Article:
The Jewish Federations of North America’s leadership development program, National Young Leadership Cabinet, educates the next generation of global Jewish leaders and philanthropists from across the United States.

The Baltimore Jewish community has always been an incredibly engaged one, and so, it comes as no surprise, that there are six incredible individuals who are participating.

The Associated: Jewish Federation of Baltimore recently spoke with some of these rising, young professionals to learn more about their experience and commitment to making the world a better place.

How has the pandemic changed what’s important to you?

Zack Garber

Zack Garber: The pandemic has shown everyone the fragility of life and the importance of health. We have to remember to be thankful every day for our health and the health of our friends and family around us. The pandemic has also shown the importance of connectivity and the role that having internet access plays in our lives. I run a podcast on my free time, Charm City Dreamers, and have dedicated my recent episodes to focus on race equity and digital access, as these two issues have become extremely apparent in the recent pandemic.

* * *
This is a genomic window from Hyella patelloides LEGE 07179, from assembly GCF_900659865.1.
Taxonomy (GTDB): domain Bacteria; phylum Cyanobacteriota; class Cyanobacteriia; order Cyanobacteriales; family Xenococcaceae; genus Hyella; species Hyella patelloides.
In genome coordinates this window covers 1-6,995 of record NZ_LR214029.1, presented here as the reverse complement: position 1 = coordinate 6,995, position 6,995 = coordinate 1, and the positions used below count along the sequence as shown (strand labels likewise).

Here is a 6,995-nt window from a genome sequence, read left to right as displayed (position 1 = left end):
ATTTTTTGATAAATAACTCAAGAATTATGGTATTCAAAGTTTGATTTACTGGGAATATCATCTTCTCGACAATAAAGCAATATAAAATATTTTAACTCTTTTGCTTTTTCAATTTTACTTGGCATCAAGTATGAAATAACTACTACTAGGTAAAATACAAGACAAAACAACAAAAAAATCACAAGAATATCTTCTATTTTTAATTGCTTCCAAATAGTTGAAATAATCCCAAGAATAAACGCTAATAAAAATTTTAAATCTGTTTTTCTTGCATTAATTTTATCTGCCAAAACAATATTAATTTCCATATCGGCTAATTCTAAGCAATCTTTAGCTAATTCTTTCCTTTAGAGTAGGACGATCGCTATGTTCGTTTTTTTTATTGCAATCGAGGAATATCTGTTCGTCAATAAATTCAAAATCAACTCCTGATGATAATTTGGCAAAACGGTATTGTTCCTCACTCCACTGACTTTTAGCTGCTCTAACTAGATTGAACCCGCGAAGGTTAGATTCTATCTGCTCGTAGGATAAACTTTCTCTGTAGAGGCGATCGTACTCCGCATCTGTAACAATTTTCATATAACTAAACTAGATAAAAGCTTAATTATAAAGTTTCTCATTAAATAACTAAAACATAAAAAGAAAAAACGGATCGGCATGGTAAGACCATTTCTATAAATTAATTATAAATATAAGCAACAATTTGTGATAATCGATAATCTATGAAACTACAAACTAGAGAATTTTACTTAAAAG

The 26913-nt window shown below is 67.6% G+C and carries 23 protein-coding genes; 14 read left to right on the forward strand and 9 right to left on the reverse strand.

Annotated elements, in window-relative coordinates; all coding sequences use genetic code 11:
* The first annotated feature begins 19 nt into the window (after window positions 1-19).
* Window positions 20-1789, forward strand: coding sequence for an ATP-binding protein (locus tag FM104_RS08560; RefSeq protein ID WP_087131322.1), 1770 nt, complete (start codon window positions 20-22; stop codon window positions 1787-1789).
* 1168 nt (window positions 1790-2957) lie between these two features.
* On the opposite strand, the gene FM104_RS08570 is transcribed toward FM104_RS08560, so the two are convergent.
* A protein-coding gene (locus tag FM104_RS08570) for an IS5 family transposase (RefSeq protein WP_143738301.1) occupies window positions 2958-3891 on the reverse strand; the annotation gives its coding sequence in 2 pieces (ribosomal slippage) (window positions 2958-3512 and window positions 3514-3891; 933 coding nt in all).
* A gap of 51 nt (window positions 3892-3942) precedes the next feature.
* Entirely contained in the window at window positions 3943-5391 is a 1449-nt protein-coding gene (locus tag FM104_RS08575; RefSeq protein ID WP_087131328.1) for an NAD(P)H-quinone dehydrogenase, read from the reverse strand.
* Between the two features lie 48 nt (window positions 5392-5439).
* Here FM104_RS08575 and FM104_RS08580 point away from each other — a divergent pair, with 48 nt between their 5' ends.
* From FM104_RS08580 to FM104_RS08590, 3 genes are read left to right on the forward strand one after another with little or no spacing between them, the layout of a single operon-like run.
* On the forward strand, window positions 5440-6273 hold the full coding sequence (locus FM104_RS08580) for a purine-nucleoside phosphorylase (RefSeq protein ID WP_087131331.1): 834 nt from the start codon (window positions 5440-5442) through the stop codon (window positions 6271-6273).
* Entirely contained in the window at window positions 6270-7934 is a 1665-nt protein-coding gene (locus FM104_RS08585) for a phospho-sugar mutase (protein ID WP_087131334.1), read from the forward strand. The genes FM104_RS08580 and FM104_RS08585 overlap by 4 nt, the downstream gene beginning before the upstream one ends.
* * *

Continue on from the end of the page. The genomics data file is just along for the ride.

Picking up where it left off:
What is the importance of being a leader?

Hirsh Ament

Hirsh Ament: When I think about leadership, I’m reminded of the saying, “managers move armies from place to place, leaders take armies where they never thought possible.” Leadership gives an individual the opportunity to inspire others, to communicate a vision of what is possible and motivate others to achieve a goal. With those as guiding principles, I think the importance of being a leader is clear: it enables me to effect change beyond what I could accomplish alone. Being a leader allows others to prosper and grow, and to continue to make a positive impact on their immediate community and beyond.

How does your involvement with The Associated influence what you are passionate about?

Isaac Pretter

Isaac Pretter: Being part of The Associated Board of Governors and Associated Jewish Charities’ board has allowed me to see firsthand how proactive and thoughtful our Federation is in handling the numerous challenges resulting from the pandemic. It is critical, now more than ever, that we have a central planning system for our Jewish community (unlike most Federations that compete with Jewish agencies in their communities).

I realize how important planning is and I am proud to be part of this community which is looked up to by other communities from around North America.

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